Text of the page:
Even mutual fund managers, who invest on investors’ behalf based on their research and expertise, started finding it difficult to beat indices. Consider this: according to S&P Indices Versus Active Funds (SPIVA), a report that tracks performance of active mutual funds, 89.1% of active Indian large-cap mutual funds failed to beat their benchmark indices over the past five-year period.

This phenomenon of disappearing ‘alpha’ (or excess returns over the benchmark) gave rise to index investing, where investors decided they would take exposure in broad market exposure instead of direct stock investments.

John Bogle, a pioneer of index investing, once said, “Don’t look for the needle in the haystack. Just buy the haystack.”

So how does the above learning apply to ETFs?

ETFs and index investing

An ETF invests in indices. Such indices could hold anything: a diversified basket of a number of stocks or they could hold thematic instruments such as stocks of a particular sector, or even bonds, commodities, currencies, and others.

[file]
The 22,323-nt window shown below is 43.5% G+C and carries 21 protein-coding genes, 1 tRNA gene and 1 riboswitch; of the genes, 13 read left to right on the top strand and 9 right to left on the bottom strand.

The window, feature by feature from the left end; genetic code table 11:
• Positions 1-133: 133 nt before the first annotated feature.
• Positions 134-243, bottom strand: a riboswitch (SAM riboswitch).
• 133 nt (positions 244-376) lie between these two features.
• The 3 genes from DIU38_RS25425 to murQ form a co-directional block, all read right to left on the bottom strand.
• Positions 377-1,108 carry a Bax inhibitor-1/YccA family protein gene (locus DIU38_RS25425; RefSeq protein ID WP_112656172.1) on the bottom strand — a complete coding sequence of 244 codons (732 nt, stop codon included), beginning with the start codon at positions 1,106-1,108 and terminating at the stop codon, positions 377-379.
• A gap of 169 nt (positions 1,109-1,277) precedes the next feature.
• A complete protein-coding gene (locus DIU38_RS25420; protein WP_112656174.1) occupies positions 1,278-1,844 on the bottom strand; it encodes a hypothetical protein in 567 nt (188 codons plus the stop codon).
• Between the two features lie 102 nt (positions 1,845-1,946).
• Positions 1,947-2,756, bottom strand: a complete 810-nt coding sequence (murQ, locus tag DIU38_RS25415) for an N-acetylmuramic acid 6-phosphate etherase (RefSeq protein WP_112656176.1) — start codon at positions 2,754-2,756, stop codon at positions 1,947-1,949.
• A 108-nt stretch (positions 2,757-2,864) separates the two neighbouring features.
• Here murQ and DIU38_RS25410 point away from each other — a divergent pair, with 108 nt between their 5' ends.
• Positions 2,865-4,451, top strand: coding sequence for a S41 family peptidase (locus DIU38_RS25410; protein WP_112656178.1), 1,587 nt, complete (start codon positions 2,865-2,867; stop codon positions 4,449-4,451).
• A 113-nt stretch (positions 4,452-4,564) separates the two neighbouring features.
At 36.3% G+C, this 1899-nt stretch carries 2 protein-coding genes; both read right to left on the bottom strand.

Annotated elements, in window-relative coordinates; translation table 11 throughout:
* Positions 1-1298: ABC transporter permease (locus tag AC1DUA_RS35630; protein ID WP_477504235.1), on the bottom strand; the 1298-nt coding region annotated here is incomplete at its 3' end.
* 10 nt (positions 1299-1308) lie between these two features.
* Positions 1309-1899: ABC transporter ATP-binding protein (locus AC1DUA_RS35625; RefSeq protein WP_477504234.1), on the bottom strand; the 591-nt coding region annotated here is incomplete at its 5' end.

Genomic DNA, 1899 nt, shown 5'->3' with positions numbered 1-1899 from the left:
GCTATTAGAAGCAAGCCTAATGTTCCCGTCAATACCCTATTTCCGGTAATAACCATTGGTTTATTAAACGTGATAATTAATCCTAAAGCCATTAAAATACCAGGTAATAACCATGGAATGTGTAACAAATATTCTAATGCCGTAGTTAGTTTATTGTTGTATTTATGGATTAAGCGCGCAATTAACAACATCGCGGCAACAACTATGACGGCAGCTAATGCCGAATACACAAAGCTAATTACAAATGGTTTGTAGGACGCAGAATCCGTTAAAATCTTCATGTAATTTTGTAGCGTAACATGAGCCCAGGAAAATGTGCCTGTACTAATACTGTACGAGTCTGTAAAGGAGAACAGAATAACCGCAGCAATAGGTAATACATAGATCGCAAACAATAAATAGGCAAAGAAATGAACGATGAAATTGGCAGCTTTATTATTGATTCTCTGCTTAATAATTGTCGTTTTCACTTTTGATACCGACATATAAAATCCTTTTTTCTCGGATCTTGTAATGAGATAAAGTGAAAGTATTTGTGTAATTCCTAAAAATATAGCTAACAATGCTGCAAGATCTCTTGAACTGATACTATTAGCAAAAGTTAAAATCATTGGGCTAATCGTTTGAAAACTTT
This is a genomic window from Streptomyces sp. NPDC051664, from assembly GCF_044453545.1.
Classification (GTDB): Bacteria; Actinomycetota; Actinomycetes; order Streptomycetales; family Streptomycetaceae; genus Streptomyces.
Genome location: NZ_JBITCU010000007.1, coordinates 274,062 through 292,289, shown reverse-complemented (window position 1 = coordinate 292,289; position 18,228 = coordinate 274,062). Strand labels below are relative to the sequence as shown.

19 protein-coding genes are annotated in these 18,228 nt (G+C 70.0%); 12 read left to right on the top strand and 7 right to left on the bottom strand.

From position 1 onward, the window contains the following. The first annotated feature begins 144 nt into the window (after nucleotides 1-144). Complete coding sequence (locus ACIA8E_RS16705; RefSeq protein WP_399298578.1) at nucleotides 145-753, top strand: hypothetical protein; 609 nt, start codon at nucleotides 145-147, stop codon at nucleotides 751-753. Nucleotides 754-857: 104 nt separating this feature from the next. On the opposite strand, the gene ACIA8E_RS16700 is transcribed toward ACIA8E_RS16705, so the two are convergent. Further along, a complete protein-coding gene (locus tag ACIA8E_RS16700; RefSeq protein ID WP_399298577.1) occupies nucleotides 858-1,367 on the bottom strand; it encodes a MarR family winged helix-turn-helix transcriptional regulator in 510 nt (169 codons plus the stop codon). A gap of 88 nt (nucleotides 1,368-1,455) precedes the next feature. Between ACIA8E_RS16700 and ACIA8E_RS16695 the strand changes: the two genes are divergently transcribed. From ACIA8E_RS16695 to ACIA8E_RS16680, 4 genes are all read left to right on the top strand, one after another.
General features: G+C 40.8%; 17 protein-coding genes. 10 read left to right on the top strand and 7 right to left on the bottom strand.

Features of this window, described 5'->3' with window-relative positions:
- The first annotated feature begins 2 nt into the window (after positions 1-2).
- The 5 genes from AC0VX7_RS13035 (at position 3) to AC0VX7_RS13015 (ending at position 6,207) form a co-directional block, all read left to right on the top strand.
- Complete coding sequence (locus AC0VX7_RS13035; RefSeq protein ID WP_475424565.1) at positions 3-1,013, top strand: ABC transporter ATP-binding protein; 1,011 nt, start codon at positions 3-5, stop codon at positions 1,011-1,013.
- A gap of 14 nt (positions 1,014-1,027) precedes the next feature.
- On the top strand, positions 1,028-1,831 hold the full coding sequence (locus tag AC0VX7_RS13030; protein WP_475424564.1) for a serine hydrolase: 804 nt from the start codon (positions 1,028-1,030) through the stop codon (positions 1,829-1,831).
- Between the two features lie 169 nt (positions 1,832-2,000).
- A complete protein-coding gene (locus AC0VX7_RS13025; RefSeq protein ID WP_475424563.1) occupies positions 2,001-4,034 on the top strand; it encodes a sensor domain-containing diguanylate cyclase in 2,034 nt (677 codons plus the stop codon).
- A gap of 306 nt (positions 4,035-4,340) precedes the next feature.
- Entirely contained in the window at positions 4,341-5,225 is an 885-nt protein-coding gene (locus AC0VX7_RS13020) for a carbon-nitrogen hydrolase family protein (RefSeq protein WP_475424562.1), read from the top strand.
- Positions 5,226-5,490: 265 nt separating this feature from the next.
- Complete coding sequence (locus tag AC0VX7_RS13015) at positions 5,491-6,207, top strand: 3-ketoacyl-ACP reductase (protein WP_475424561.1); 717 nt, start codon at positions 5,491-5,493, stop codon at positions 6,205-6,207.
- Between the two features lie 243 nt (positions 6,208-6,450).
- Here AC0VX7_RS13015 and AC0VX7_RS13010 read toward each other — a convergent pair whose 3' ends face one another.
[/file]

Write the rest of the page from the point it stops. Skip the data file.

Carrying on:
So, when you buy units of say the Nifty ETF, you get exposure to the shares or units of the underlying index’s portfolio. Unlike an index mutual fund, ETFs do not aim to outperform or beat their underlying index. Instead, their target is to mirror the performance of that index.

Since ETFs are tradable securities that can be bought and sold during trading hours, as you can do with a regular stock. Their price changes throughout the day according to the market movement. This value at which ETFs are traded on the stock exchange depends upon the net asset value of the underlying index the fund represents.

You can hold ETFs for the long term as well as the short term. They have a ticker symbol like a stock. Their intraday price data can be assessed on the stock exchange during a trading day.

Since ETFs typically tend to be passive instruments (those which try to track the index’s performance), the fund manager does not play an active role but only makes periodic adjustments to mimic the benchmark index.